A friend, artist Garth Herrick, was tasked to create something for a New York restaurant display made only out of food offered at the restaurant. So here it is, the great Monterrey Jack Cheese Steam Engine, pretty cool.
Monterrey Jack Engine
Not easy to work with sculpture medium
Thanks Garth for permission to use these images
Started to wire each section of track soldered to the rails and then connected to the DCC size14 buss wire with suitcase connectors. (insulation displacement connectors)
Wires at back of town passing siding ready to solder
Should make for good steady power
At the recent end of October GSMTS in Timonium MD, couldn’t resist adding this item
Bob’s Hot Dog Cart from Oxford die casting. My Namesake
I have a concept of the walk-in aisle of my layout being a river or small bay, so I am making my scenery (rocky banks etc.) all come down to a common level as it would be meeting a bay.
Series of shots, showing rocky banks coming to a common level.
Bank by the concrete arch bridge
Continuation of banks at bay level
Further along the bank
This showing my suspended edge, not yet fully built up with scenery
This shot from a low level showing the way the edge is built
My thought is to build a rolling cart with an area of bay level water that can be raised into position anywhere along the walk in aisle, for photography of the layout, with extended water.
Continuing about my visit to the Vermont rail yard. It certainly has a nice view from Vermont rail Headquarters.
Right on the shores of Lake Champlain.
Turntable at the Yard
Was able to see the old turntable (still used), and then did get to ride along on a switching move.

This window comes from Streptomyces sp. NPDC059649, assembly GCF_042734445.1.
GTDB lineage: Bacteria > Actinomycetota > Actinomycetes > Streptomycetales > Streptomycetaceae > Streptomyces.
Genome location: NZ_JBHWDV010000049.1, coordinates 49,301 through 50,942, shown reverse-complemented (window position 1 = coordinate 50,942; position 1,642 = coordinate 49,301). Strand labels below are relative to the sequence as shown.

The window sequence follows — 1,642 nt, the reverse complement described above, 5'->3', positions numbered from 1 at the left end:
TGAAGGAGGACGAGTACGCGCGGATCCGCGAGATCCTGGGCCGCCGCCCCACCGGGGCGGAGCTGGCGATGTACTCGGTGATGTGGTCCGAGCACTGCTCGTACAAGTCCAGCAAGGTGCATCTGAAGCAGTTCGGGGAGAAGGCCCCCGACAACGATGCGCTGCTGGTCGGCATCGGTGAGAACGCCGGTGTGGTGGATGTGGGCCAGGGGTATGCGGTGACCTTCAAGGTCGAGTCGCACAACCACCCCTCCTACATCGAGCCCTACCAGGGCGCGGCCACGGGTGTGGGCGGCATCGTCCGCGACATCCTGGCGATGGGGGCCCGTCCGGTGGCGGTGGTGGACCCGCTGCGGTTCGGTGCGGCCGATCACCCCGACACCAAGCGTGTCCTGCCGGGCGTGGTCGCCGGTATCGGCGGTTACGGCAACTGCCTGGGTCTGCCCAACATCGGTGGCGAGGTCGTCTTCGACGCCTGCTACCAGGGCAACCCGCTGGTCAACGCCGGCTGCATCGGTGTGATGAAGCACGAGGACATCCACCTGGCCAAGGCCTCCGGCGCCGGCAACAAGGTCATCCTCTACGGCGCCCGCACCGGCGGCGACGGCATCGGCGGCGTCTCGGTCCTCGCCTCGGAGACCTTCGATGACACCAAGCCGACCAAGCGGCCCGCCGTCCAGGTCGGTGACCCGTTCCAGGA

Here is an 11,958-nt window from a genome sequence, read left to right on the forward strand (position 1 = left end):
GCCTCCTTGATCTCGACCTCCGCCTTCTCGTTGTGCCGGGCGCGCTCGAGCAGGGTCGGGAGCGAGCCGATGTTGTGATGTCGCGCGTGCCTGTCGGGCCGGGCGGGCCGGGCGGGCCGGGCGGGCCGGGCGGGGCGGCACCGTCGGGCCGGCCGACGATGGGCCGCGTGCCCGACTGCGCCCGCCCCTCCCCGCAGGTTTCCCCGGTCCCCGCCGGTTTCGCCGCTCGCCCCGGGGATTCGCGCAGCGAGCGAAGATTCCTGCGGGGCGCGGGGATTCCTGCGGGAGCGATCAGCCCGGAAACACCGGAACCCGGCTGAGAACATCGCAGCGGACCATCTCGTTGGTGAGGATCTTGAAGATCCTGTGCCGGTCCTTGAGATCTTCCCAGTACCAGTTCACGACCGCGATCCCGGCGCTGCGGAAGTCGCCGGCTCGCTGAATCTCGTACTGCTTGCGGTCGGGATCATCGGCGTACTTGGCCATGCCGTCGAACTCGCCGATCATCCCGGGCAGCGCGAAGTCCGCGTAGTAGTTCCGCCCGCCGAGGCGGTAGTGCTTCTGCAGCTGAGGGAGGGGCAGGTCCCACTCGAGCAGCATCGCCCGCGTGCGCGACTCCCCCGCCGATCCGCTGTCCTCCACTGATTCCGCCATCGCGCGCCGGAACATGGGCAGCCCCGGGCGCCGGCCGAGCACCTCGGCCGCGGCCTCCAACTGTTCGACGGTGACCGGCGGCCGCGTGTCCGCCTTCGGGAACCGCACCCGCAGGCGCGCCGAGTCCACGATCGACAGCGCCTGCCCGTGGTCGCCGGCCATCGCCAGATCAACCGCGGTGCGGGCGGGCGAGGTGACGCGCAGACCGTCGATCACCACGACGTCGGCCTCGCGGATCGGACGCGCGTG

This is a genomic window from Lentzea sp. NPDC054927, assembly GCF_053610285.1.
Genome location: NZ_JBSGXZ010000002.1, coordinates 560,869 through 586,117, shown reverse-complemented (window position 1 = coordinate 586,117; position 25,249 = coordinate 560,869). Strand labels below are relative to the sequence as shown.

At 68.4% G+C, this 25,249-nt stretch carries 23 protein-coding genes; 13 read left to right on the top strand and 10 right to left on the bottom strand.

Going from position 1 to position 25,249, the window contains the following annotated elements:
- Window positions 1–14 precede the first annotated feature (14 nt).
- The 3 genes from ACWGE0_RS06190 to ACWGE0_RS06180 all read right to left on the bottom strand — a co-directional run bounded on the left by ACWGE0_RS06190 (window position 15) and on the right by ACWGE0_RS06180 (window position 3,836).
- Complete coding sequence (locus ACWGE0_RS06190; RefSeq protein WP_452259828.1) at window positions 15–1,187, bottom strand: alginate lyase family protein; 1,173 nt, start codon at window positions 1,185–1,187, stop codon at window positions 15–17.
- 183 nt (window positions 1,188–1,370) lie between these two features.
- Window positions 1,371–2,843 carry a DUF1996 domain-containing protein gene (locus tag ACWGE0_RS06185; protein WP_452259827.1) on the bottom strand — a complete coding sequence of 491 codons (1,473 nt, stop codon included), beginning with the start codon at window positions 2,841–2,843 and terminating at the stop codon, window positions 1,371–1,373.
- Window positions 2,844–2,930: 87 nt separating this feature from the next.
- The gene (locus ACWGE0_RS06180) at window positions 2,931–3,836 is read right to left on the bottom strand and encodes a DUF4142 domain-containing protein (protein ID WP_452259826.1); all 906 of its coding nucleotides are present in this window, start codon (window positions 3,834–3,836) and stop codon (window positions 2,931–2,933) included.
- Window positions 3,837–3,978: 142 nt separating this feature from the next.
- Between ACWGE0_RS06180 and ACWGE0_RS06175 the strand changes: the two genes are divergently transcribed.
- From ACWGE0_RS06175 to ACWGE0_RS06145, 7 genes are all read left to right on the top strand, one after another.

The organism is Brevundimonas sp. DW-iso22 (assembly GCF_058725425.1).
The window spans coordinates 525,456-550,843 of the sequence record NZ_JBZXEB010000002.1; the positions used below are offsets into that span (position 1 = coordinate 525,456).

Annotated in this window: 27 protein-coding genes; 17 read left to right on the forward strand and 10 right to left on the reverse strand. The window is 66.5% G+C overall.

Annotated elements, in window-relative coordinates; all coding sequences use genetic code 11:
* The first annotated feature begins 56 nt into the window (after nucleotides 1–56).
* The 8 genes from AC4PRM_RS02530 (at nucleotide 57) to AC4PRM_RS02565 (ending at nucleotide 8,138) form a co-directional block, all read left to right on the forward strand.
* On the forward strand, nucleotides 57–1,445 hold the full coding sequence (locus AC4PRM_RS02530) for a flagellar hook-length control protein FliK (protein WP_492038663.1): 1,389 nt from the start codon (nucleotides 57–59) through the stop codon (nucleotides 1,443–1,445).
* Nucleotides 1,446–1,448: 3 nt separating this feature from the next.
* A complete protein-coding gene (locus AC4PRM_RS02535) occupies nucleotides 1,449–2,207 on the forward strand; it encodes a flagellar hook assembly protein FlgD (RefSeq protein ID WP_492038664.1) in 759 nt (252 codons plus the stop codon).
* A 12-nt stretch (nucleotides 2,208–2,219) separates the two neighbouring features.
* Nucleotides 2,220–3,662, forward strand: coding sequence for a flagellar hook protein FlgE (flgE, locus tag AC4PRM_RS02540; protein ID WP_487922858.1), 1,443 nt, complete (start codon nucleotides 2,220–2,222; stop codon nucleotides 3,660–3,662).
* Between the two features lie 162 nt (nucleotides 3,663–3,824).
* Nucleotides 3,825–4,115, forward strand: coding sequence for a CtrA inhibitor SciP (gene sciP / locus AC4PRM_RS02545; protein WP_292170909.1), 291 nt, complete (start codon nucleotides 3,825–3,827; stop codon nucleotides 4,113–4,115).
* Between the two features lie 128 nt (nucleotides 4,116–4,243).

Engineer of GP16 No 802
Going to pick up some rolling stock arriving.
Freight agent handing off paperwork
Russell snowplow ready to handle Vermont winters.
A very enjoyable and unexpected day in Vermont.
Great day visiting the Vermont Rail yards at Burlington, right on the shores of Lake Champlain.
Vermont Rail System 50th Anniversary GP40-2LW Number 311
Will post more from that day in other posts
Getting track in place on the concrete bridge including ballast.
Concrete bridge with track
Still need to weather the track and the bridge.
Another view of the area from under the bridge.
Low angle looking up at some of the trestle bases
Walnut Lane bridge over the Wissahickon creek
The Walnut lane bridge was certainly most of my wanting to reproduce something similar in HO scale. Although the Walnut lane bridge is a roadway bridge with cantilevered sidewalks, the main structural elements for a railroad bridge would be similar, and I did not try to reproduce an exact copy this bridge, which is right in my neighborhood.
Walnut Lane bridge from creek walking path
The bridge was built in 1908 and at that time was the longest masonry arch span in the world, just now finishing a restoration.
Here my neighbors grandson intently at the controls.
Very seriously at the controls.
Back, finally, to casting the second side of my arch bridge, so to bring things up to date, here are a few shots of the mold and initial pour.
Wood & Sintra mold with steel wire re-enforcing rods
Pouring Hydrocal in a hurry – sets quick
and leveling off
Then back to the present starting the second pour
original cast and second pour
Both casts with spacer cut from 3/4 inch Sintra (expanded closed cell PVC sheet)
I’ll continue detailing and assembly in the next post